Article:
USDA Secretary Tom Vilsack announced last week that agricultural producers and private landowners can begin applying for the Conservation Reserve Program (CRP) General signup starting February 27 through April 7, 2023. USDA did not announce the Grassland CRP signup yet but indicated it would be open in the coming weeks. The Continuous CRP Signup remains ongoing.
General CRP will again include a Climate-Smart Practice Incentive, which was first included in the 2021 program, to incentivize practices that increase carbon sequestration and reduce greenhouse gas emissions.
According to the USDA’s announcement, more than 5 million acres were enrolled into CRP through signups in 2022, building on the acceptance of more than 3.1 million acres in the largest Grassland CRP signup in history. There are currently 23 million acres enrolled in CRP, with 1.9 million set to expire this year. USDA’s Farm Service Agency (FSA) is aiming to reach the 27-million-acre cap statutorily set for fiscal year 2023.
How to Sign Up
Landowners and producers interested in CRP should contact their local USDA Service Center to learn more or to apply for the program before their deadlines. You can also call the Pollinator Habitat Help Desk at (337) 422-4828 to learn more about how to participate in cost-sharing programs like CRP. We also encourage you to watch our interview with Nebraska farmer Chris Benes to get a firsthand perspective of someone who has participated in CRP for several years.
Highlights for Pollinators in CRP
Pollinator Habitat (CP42) can be offered in General or Continuous Signup. Under General CRP there is no maximum acreage for this practice making it a great option for landowners interested in establishing whole or partial fields to pollinator habitat. Highly sensitive lands, like field borders or areas near streams and ponds, may be best offered under Continuous CRP. For more information, see the USDA’s fact sheet on pollinator habitat planting. In General CRP or in Continuous CRP, the producer has the option to supplement seed mixture in order to add species to improve the planting for pollinators. See your USDA Service Center for specific information on how to add diversity to your seed mixture. A good goal for a pollinator planting is 40+ species that includes a variety of plants that will bloom at all different times of the growing season. Those early and late blooming species are especially of significant importance. When you are considering providing forage for certain species like the monarch butterfly, it is key to include at least one or more appropriate milkweed species in that mix. Also note that more species does not have to mean more expensive.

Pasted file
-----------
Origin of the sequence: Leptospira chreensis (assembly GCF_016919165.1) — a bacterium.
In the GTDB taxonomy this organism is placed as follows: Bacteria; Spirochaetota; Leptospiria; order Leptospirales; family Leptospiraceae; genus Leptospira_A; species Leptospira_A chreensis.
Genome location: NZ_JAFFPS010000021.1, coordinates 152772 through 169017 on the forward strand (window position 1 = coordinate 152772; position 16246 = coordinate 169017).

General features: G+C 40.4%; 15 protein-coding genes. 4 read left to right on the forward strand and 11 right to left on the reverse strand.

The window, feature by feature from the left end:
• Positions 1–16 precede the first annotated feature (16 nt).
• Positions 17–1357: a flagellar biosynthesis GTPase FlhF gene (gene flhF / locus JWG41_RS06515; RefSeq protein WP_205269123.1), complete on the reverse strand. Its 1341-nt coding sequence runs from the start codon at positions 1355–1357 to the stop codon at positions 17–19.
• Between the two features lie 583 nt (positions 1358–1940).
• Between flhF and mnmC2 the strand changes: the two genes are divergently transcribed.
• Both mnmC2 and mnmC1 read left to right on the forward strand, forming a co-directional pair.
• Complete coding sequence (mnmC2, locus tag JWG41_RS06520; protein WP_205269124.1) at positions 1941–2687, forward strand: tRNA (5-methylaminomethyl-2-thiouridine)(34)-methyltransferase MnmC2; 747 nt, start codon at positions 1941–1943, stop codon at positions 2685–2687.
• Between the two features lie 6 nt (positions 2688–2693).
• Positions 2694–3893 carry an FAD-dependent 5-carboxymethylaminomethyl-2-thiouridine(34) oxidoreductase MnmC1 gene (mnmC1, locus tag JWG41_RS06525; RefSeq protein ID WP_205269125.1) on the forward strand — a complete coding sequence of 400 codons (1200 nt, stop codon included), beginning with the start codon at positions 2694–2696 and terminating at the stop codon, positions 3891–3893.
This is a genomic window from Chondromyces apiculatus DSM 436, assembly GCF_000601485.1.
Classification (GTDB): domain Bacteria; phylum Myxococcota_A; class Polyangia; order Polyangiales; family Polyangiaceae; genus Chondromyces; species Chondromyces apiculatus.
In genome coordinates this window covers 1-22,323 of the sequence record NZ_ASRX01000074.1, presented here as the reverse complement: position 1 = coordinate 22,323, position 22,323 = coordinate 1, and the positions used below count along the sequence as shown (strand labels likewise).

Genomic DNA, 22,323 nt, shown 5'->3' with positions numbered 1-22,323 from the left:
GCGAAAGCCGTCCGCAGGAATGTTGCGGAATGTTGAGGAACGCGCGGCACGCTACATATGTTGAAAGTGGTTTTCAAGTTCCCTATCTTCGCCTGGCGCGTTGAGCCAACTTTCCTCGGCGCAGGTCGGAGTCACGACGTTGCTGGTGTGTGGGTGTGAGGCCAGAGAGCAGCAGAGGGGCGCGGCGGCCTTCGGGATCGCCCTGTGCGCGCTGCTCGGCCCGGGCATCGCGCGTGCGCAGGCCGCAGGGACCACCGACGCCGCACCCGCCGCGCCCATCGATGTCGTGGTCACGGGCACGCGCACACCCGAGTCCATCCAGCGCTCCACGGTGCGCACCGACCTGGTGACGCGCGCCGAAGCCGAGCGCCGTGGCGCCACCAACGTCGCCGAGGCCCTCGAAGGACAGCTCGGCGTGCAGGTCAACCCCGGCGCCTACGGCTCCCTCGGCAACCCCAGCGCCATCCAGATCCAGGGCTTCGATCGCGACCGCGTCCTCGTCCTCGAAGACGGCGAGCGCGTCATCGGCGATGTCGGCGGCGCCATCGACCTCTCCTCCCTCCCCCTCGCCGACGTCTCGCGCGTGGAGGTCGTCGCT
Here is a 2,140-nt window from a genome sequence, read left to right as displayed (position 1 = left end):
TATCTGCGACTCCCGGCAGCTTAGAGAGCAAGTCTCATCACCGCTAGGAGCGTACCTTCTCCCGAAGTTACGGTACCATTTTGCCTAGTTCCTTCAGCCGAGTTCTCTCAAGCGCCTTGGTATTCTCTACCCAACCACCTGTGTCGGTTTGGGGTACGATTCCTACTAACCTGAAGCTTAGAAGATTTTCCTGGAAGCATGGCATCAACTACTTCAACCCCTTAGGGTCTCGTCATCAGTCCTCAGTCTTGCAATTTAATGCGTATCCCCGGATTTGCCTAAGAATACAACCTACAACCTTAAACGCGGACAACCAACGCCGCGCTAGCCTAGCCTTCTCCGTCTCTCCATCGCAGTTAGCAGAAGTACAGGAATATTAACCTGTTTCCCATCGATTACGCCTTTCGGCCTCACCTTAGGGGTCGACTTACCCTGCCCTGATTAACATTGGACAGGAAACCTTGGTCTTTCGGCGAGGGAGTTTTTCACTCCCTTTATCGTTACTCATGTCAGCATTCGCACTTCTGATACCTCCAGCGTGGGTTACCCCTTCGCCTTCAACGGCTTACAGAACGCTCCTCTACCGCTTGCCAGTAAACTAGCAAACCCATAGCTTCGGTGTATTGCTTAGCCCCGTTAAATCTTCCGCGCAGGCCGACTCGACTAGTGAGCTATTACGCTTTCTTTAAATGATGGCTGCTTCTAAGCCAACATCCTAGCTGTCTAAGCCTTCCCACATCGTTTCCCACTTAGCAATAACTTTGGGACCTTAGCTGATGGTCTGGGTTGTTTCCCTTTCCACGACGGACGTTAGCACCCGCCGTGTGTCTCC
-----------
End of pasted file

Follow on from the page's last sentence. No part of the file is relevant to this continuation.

General CRP Cheat Sheet
General CRP signups are competitive and for landowners to earn the best chance of being accepted they’ll need to maximize their Environmental Benefits Index (EBI) score. Selecting a practice made up of diverse native species like Pollinator Habitat (CP42), SAFE Projects (CP38), Rare and Declining Habitat (CP25), and Wildlife Habitat (CP4D) (or a combination of these practices together, ex: 90% CP25 with 10% CP42) will allow landowners to maximize EBI scores while providing quality pollinator habitat. To further boost the odds of their offer being accepted, landowners should consider adding pollinator habitat plots to their planting. These plots can add EBI points to any practice offered during the general signup, not just those traditionally thought of as wildlife beneficial. For more on the EBI and what factors you can influence, see the information below.
General CRP Practices
The butterfly icon denotes best potential to benefit pollinators and monarchs.
*CP 42 practice is an eligible practice for both general and continuous offers.
General CRP Environmental Benefits Index (EBI)- Ranking Eligible CRP Offers
Note, the USDA fact sheet on EBI scores, can be found at this link.
Below please find information on ranking and scoring that will increase farmers’ chances of enrollment.
- FSA will rank offers according to the Environmental Benefits Index (EBI).
- The EBI ensures that the most environmentally sensitive acres are selected relative to cost and all offers are considered fairly.
- All offers are ranked nationally.
- The six EBI factors include:
- N1 – Wildlife Habitat Benefits
- N2 – Water Quality Benefits
- N3 – Erosion Reduction Benefits
- N4 – Enduring Benefits